Grosse Pointe artist Carl Demeulenaere, 56, is a rare painter these days in that his portraits are both unapologetically realistic, and crafted on miniature canvases only a few inches across.
"Labyrinth: The Circuitous Life of a Miniaturist," at the Flint Institute of Arts through Jan. 4, is a career retrospective spanning work dating back to the 1970s. Three of Demeulenaere's pieces, which often invoke religious and historical imagery to comment on prejudice, are in the collection at the Detroit Institute of Arts, including "Unto Us a Child Is Born," a portrait of two men and a newborn that predated the gay-marriage debate by a good 10 years.
You've got over 100 miniature paintings and ornaments in the show. Did those all come out of your own collection?
There are only 20 pieces that I own in the show, plus 16 ornaments. So 100 pieces were lent by 50 collectors. I got in touch with every single one of them. I started in March, and finished when some final pieces came in the week of the opening.
How would you describe your style?
Somebody once called my work Gothic realism, and I've always liked that. It's naturalistic.
I've always worked in that meticulous way. Miniatures were not only manageable, but something I could handle mentally and physically. Then there's the pragmatic side — they were affordable for patrons. However, I started building theatrical and immersive installations for my shows, like in Flint, rather than just putting small work on the walls. And that's been important to me.
Your work is often compared to Renaissance art. Did you study that at Wayne State?
Heavily. I could have graduated with a major just in Renaissance or Northern Renaissance art. As a studio-art major, I was told I took way too many art history courses, so I did a fifth year and just did studio-art classes.
What historic painters specialized in miniatures?
It's a tradition better know in England. Nicholas Hilliard is one. He painted Queen Elizabeth I. And the Northern Renaissance painter Hans Holbein produced some beautiful miniatures of the English nobility.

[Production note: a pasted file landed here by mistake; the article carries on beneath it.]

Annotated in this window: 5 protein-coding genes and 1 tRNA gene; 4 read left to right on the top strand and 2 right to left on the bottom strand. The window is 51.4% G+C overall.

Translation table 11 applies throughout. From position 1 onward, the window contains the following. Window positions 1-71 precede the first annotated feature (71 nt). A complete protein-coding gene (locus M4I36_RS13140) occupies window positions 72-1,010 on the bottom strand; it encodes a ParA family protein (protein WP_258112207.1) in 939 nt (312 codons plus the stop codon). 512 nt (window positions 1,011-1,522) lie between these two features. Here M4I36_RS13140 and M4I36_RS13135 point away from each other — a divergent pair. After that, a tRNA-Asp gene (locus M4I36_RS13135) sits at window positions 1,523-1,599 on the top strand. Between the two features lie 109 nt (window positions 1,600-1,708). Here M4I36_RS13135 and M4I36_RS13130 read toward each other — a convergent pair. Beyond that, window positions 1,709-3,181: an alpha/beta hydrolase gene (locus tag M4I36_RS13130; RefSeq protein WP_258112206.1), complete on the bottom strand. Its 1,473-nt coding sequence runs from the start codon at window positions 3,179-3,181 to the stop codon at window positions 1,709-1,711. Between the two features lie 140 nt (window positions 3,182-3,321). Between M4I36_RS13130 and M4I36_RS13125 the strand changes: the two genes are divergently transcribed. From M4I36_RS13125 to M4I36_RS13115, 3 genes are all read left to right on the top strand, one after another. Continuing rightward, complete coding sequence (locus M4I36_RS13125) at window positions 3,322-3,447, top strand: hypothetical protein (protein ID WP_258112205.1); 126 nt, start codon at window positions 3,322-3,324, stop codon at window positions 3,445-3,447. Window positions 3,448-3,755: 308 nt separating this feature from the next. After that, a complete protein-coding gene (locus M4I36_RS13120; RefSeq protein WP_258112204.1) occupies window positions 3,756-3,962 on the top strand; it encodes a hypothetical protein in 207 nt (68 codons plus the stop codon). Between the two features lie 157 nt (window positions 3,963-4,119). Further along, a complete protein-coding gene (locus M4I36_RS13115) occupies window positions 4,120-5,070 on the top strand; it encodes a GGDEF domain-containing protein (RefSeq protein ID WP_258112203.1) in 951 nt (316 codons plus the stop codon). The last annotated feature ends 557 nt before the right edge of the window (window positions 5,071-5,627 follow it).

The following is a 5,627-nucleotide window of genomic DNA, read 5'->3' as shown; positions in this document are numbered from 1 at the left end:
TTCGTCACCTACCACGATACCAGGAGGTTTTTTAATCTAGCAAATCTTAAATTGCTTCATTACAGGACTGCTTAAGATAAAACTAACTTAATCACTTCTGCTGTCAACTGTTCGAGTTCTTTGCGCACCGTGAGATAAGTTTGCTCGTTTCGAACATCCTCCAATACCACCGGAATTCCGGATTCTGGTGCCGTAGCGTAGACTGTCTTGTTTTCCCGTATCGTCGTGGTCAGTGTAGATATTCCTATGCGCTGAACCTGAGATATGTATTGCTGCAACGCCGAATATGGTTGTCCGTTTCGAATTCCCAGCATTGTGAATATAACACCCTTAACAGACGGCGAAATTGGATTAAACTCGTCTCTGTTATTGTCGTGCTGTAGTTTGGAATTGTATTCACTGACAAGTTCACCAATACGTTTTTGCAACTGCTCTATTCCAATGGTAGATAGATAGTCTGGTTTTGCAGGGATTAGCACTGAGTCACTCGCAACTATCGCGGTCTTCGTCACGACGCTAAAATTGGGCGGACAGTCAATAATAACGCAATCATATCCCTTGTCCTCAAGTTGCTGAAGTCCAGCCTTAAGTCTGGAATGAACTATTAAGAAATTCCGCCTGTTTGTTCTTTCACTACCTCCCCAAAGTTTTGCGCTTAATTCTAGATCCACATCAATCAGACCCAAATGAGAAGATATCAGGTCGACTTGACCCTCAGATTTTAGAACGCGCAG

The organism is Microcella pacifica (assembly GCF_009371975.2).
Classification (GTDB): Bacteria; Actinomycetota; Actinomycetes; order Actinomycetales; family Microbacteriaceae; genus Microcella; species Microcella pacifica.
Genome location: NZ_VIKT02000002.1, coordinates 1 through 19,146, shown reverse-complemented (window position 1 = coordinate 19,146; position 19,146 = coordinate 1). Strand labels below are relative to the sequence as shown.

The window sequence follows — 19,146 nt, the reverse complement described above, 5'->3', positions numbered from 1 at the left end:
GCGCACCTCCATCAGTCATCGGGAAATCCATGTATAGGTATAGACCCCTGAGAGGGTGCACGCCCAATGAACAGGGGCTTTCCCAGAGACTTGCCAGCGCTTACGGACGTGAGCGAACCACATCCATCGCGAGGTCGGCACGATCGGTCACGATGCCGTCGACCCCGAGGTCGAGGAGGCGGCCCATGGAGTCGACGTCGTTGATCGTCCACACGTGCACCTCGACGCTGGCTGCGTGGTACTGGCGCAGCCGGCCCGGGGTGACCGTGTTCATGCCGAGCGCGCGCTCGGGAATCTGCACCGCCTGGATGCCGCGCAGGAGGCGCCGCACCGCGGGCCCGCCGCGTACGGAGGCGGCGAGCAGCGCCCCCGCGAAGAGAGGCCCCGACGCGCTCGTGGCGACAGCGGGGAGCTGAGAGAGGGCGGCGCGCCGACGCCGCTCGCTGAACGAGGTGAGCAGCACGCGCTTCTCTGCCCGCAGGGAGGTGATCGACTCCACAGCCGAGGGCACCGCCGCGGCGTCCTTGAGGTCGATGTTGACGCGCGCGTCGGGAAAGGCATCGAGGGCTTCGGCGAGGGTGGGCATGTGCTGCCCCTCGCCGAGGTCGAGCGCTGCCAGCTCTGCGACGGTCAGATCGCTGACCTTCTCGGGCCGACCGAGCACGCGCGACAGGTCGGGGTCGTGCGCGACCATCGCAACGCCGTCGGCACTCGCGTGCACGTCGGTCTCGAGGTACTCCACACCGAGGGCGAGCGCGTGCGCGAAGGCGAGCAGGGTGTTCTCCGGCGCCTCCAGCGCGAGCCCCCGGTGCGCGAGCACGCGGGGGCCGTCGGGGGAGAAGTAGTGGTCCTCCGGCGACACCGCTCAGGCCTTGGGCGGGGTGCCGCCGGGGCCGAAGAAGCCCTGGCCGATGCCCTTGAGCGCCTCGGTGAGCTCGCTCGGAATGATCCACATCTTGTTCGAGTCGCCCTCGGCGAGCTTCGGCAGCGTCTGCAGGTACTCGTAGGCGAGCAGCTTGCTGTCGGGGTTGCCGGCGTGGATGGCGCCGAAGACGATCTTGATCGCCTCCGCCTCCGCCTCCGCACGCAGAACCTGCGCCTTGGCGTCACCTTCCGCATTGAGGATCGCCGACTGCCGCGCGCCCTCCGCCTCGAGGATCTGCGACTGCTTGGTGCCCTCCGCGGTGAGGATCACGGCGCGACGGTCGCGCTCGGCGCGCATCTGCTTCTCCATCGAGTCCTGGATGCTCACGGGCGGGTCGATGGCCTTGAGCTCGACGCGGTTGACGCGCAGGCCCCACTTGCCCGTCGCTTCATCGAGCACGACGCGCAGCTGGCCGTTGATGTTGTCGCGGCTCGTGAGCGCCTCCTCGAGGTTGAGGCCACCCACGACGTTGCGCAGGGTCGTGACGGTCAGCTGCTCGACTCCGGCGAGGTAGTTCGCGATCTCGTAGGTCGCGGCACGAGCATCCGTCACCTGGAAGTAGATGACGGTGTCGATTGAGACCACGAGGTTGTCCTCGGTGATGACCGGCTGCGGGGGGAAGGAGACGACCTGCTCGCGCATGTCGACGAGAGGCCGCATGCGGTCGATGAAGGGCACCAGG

When did you begin to address specifically gay themes in your work?
I started right after my mother passed in 1990. I came out to my parents the last year of her life. It was like climbing Mt. Everest. I was bursting at the seams and dealing with migraines.
How do you frame the gay characters in your miniatures?
They're never victims. And I don't like the term 'martyr' or 'meek.' I see gay men and women as heroic in what they've survived with AIDS, and how we've become politically active and a united front. I have mellowed, though — my work was much more militant in the early 1990s. It's less personal now, and I've expanded to include prejudice directed at other minorities – African-Americans, Jews and Muslims.
What's in your future?
This show is sort of a closing chapter. I'm not turning my back on miniature work, but I want to get larger in scale. So I thought this was a good time to turn the page. I'm not going to become a painter doing 20 foot by 30 foot canvases, but I am going to enter the 30 inch by 40 inch realm.
Will this be a difficult transition?
I don't know who I'll sell them to, because the prices will have to go up. And scaling my miniaturist technique up to larger sizes is going to make my work understandably more expensive.
'Labyrinth: The Circuitous Life of a Miniaturist'
Through Jan. 4
Flint Institute of Arts
1120 E. Kearsley St., Flint
Noon - 5 p.m. Monday, Tuesday, Wednesday and Friday; noon - 9 p.m. Thursday; 10 a.m. - 5 p.m Saturday; 1 p.m.-5 p.m. Sunday
Tickets $7, adults; $5, senior citizens & students with ID; members & kids under 12 get in free